Today’s blog is brought to you by a reader who will remain unidentified because I didn’t get her permission to splay her name across cyberspace, and I’ve learned that I can burn through friends quickly by shining the spotlight on them when they think they’re hidden.
Anyway, she suggested I write about dogs because their unconditional love is a vital comfort in these troubled times. I couldn’t agree more, and although I don’t own a dog at this time because our cat simply would not permit it, I’ve been on the receiving end of that unconditional devotion many times, and so, dogs it is…
My friend might chuckle to know that I’m writing this DESPITE my incredibly Pomeranian morning, during which I had to wrestle my neighbor’s pint-sized ball of teeth into the tub, not once, but twice, because her delicate constitution became, well…matted.
Neighbor Pom aside, I do love most dogs. I cannot remember a time growing up when our family did not have at least one, and usually two canines on duty. My favorite pairing was Barnacle the Saint Bernard (so named because he would help us scrape said critters off the boat hull), and Dickens the mutt (so named because she ran like it. She’d race alongside the car on Sunday mornings when we went to church, which was more than a mile away, and be waiting when we arrived. Dad would unload us all and then whistle for her to get in for the ride home). Dickens, who was about the size of a toaster, had the heart of a Viking warrior. Barnacle was as big as a house and had the heart of a koala. He was a clinger—a loveable, drooling, clearly mis-categorized lap dog.
We particularly enjoyed watching the show whenever the water dude came to our back door to read the meter. He’d eyeball Barnacle like a prison escapee sneaking past a sleeping guard. Barnacle, always an eager greeter, would bound forward as far as his rope would allow (that thing didn’t hold him back, mind you, it just gave visitors a false sense of safety) and just howl. In Barnacle-ese, he was likely saying (through a spray of slobber), “Oh boy, oh boy! Welcome! Come on over and let’s cuddle!” Then, as the unsuspecting victim edged cautiously toward the meter, Dickens would leap out from seemingly nowhere and nip his ankles.
Most of our utility bills were estimates.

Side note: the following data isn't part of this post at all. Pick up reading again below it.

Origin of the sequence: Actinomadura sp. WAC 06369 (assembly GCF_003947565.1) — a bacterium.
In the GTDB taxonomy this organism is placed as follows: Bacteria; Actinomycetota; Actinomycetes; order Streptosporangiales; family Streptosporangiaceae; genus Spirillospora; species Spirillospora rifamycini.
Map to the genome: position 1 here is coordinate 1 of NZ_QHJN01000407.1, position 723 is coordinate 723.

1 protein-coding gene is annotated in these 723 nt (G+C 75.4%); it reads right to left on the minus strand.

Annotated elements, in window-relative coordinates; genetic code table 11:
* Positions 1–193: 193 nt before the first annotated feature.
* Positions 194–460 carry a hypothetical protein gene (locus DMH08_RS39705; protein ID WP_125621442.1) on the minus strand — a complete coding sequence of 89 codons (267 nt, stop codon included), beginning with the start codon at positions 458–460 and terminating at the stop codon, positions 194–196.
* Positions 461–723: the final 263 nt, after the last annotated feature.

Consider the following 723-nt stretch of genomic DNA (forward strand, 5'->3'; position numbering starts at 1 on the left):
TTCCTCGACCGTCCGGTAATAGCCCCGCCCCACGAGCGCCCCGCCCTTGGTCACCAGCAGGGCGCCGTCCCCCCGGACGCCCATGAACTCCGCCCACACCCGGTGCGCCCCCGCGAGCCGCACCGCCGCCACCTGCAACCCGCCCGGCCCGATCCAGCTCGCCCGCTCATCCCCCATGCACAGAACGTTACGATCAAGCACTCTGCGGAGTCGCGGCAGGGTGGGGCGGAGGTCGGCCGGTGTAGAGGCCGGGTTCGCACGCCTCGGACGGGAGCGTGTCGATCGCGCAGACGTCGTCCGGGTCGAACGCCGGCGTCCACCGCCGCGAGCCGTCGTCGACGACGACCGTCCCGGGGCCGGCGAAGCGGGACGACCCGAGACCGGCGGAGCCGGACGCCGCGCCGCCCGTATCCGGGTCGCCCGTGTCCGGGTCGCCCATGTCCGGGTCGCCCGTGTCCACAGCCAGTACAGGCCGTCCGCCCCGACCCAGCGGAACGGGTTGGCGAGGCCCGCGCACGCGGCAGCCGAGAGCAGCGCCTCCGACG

We even kept a dog when the family moved onto a boat for a while. Brandy, our seafaring Malamute, had to learn how to leap from the ladder to the boat deck, and back to the pier. Occasionally she missed, but she enjoyed any chance to share the joys of life on the water with her humans, and so considered the sporatic sea bath part of the job.
Our family pets were usually large dogs. Good dogs. Well, there was one mean-spirited dachshund named Gidget who only lasted two days because she didn’t care for my dad, but she didn’t understand that his was the hand that fed…and she bit it. Repeatedly. Dad loved his dogs. They were all his before any of us could lay claim. Even my sister’s dog, Boots, a golden retriever mix of some sort, took to my Dad like a surrogate. I think it was Boots my parents found in the kitchen (after they’d been away one evening) standing over a pool of blood, grinning as much as a dog can grin. By the looks of the room, significant activity had taken place there, but they’ll never know what happened except that Boots had done his job.
We could learn a lot from dogs, particularly with regard to how we treat each other. Dogs are fiercely loyal, quick to forgive, and grateful for our every kindness toward them, and they’re happy to see us come home, whether we’ve been deployed six months in a foreign land or we just stepped out to get the mail. A dog will sit quietly by your side when you’re sad and will dance with you when you’re glad. Dogs will not share your secrets with others or tell you what to do when you tell them your worries. When a dog looks into your eyes, you can see full love and devotion—no deceit, no distraction; you are the center of the universe.
Oh, that we would treat each other the way dogs do. I believe that it would make the world a better place…although perhaps a bit more slobbery.
Love is patient, love is kind. It does not envy, it does not boast, it is not proud. It does not dishonor others, it is not self-seeking, it is not easily angered, it keeps no record of wrongs. Love does not delight in evil but rejoices with the truth. It always protects, always trusts, always hopes, always perseveres. Love never fails. –1 Corinthians 13:4-8